Survivor's Guide To 2007: Business Strategy



 
 

IT is accustomed to mediating the conflict between accessibility and security. But the pressure from both sides is about to get more intense: Emerging technologies like SaaS (software as a service) and enterprise mashups are smashing traditional barriers, while scrutiny from regulators, auditors and compliance officers is getting more relentless. Our big challenge for 2007: Implement strategies to protect data without choking off business processes.

New software technologies are making that job harder. If your organization isn't yet investigating SaaS, for example, it likely will be. Thirty-nine percent of very large enterprises already use SaaS, according to Forrester, while 24 percent of large enterprises and 22 percent of midsize companies use or are interested in the strategy (see "SaaS Adoption Rates by IT Dept. Size" below, left). And, vendors are working to let even the smallest organizations get in on the fun.

Meanwhile, Web 2.0 technologies like mashups draw business users like moths to a flame. IBM created a proof-of-concept mashup for a home-improvement chain that combines real-time weather forecasting from the National Weather Service, Google Maps and the company's inventory database. If a snowstorm is predicted for a particular region, the retailer can tweak inventories of rock salt, shovels and generators for stores in that region. Try countering a sales pitch like that.

All this openness sounds great--until a breach happens. As if federal and state regulations aren't enough to worry about, industry requirements like the Payment Card Industry's Data Security Standard are getting tougher; new requirements for 2007 focus on application security (see graphic at right). Learn more about PCI.

Open Up And Say SaaS

Typical software deployment models, where IT owns responsibility for deployment and uptime, are giving way to alternative delivery methods, including hosting and SaaS. Gartner estimates that 25 percent of new business software will be delivered through services by 2011--a considerable increase over the 5 percent of software it says was delivered as a service in 2005.

Why the growth? SaaS promises faster deployment of applications and a lower capital outlay while freeing up IT resources that would otherwise be allocated to software maintenance tasks, such as patching and upgrades.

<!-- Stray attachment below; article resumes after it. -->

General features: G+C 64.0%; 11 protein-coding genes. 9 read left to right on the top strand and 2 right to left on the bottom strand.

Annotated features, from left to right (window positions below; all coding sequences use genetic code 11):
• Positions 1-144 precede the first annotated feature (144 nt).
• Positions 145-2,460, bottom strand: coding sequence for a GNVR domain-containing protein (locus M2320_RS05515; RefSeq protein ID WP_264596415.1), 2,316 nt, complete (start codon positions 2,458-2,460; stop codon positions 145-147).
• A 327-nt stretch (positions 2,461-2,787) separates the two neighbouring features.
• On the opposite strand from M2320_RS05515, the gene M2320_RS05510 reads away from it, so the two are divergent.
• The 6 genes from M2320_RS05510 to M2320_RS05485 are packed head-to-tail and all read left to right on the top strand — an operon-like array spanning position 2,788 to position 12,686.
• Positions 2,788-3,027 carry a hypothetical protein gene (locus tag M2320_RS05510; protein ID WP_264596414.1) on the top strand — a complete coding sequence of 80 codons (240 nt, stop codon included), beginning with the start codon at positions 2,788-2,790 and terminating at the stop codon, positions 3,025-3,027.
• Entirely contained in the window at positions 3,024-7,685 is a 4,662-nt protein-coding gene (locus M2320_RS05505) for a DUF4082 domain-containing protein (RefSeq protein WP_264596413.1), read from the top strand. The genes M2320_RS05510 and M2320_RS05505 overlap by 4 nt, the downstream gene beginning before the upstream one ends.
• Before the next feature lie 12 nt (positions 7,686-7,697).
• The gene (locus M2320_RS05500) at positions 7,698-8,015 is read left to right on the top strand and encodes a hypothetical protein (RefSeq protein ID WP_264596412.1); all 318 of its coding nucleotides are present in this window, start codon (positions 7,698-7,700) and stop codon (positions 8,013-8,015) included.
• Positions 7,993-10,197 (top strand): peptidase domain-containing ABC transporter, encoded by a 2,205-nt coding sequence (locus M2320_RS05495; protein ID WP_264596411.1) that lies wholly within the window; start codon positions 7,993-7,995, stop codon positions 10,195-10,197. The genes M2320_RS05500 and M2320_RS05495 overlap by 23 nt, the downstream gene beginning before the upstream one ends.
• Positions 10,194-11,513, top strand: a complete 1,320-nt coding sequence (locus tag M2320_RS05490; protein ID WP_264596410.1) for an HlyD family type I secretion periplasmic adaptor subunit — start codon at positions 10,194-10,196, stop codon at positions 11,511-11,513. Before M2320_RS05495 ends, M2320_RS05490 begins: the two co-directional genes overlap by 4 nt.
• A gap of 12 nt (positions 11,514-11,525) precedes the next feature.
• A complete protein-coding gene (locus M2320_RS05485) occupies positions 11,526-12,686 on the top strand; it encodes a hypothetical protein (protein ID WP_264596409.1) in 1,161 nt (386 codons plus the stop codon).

However, SaaS won't sideline IT. Far from it. Departments rolling out SaaS applications need our help in evaluating the provider's ability to deliver the service--including complying with internal and external privacy regulations. IT must also work with lines of business to evaluate the true TCO of a SaaS deployment. That means cutting through vendor hype to ensure the balance sheet reflects expenses beyond subscription costs, such as increased data storage capacity requirements and the internal work required to integrate the service into the organization.

Once the service is running, business groups will also call on IT for customization to accommodate specific business needs and to integrate services with other key applications.

Both software vendors and customers are investing in SaaS. This past November, Microsoft launched Office Live, which delivers Web hosting and business applications as a service for small businesses. It's also preparing to launch hosted versions of its CRM and ERP applications. Meanwhile, Oracle offers Oracle Database and Oracle Fusion Middleware; it will host these in its own data center or manage them onsite for customers. Oracle also offers a variety of Siebel, JD Edwards and PeopleSoft applications as hosted offerings or as services.

But the newest entrant to the SaaS market is a start-up called Workday, which is taking on Oracle and SAP by offering ERP as a service. The company, launched by former PeopleSoft CEO and founder Dave Duffield, is going after midmarket customers with 1,000 to 5,000 employees.

In fact, midsize and smaller companies are getting increased attention from software vendors that are adopting SaaS as a delivery model. Progress Software, for example, helps ISVs that serve vertical markets, such as health care, insurance and transportation, re-architect their software to offer it as a service. The company says SaaS is helping these ISVs reach new customers.

Even vendors outside the SaaS arena are looking to get in the game by integrating with SaaS applications. IP telephony vendor ShoreTel, for instance, recently launched an application that lets Salesforce.com users make calls by clicking on a customer name or icon, boosting the number of calls a sales rep can make.

As SaaS establishes itself as a valid option for application delivery, IT must address the data protection and compliance issues it raises. This is particularly true for SaaS applications, such as ERP, that deal with corporate financial information, salaries and HR records, and health care, which may include patient records and personally identifiable information.

Carefully vet SaaS deployments to ensure that sensitive information residing in databases outside of IT's control are properly secured by the provider, especially for multitenancy situations in which data from multiple SaaS customers resides on the same server. Consider encrypting data at rest and ensure that issues such as database access controls and auditing will satisfy internal and external privacy compliance policies.

Monster Mashups

2007 will also see a rise in Web 2.0 technologies, despite concerns about security (see "Danger 2.0"). In particular, mashups provide a way to create new applications that draw on data stores and Web services, both inside and outside the organization's boundaries. IBM launched a set of tools for creating enterprise mashups in June, and BEA Systems plans to have its own mashup infrastructure tools available in 2007.